Exotic financial instruments. Linking ‘investors’ and funding to projects to weave profits out of insurance or management strategies designed to ease or hasten climate adaptation… doesn’t actually work:
That’s because of the nature of the underlying “asset.” Sure, in theory, you could securitize the construction of a seawall and capture returns via fees from wealthy coastal dwellers or local councils. But seawalls are not widgets. Each has to be uniquely designed for a specific location and its conditions. There are few economies of scale.
There’s also no established norm about how the costs of climate adaptation projects should be shared among those who are being protected. Will enough residents willingly pay for our theoretical seawall, either directly or via their taxes? Who’s being protected, and at whose expense? Structures that protect one stretch of beach can often create problems further along the coastline.
Adaptation doesn’t fall into a neat category. It can mean investing in infrastructure or designing programs to protect nature. It can involve constructing big sea walls, but it can also be about retaining trees on city streets, or ensuring access to clean drinking water. Right now these measures are too small to interest big pension funds and asset managers. A report by UNEP and others found only about two dozen projects larger than $25 million over the last few years.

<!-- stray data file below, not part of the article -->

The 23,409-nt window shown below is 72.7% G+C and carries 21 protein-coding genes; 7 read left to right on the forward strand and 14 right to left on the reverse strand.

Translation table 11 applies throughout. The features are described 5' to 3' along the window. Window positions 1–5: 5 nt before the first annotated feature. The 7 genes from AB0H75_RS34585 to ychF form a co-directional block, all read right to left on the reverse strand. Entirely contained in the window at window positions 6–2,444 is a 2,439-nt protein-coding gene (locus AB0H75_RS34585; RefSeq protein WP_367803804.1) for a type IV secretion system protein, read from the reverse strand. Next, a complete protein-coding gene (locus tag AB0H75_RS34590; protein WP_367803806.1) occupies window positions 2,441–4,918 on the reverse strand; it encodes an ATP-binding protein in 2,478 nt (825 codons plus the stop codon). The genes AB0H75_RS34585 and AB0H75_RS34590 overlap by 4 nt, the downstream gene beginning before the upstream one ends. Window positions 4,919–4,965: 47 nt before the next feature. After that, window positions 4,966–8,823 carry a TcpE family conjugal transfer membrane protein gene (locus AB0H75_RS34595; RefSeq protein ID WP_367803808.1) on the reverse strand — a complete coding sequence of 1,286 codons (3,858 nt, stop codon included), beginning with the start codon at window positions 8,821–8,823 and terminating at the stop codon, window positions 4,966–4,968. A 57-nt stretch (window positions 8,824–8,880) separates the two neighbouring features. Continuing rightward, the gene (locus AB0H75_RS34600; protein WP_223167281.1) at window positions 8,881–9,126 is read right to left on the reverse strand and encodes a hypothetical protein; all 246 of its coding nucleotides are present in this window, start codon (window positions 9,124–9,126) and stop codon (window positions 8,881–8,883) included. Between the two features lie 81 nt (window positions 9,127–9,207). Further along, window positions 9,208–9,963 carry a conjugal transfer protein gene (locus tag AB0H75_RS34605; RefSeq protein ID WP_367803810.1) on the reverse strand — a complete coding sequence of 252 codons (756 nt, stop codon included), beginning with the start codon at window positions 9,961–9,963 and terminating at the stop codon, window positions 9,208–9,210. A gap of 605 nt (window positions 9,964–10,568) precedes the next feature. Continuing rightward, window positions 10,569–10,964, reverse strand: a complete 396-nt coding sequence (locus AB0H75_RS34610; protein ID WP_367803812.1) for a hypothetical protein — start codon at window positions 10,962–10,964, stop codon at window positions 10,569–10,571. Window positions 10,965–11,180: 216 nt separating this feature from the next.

Important to separate the reality that climate measures are necessary, and will necessarily save money down the road, from the notion that they represent just another opportunity to build a new revenue stream. The article wisely links climate to justice, and as much as it pains many Americans, there is no way around that. It has been true for even longer than it’s been evident – and it’s been evident for a very long time: people cannot live without justice. Racial. Climate. Economic. These are non-negotiable bonds, in the common parlance. We will do it for its own sake, because it benefits people. THAT’s the return. Clean up the rentier class soiling the revenue stream, the water will run clearly.
Image: Photograph: Emory Kristof/National Geographic/Getty Images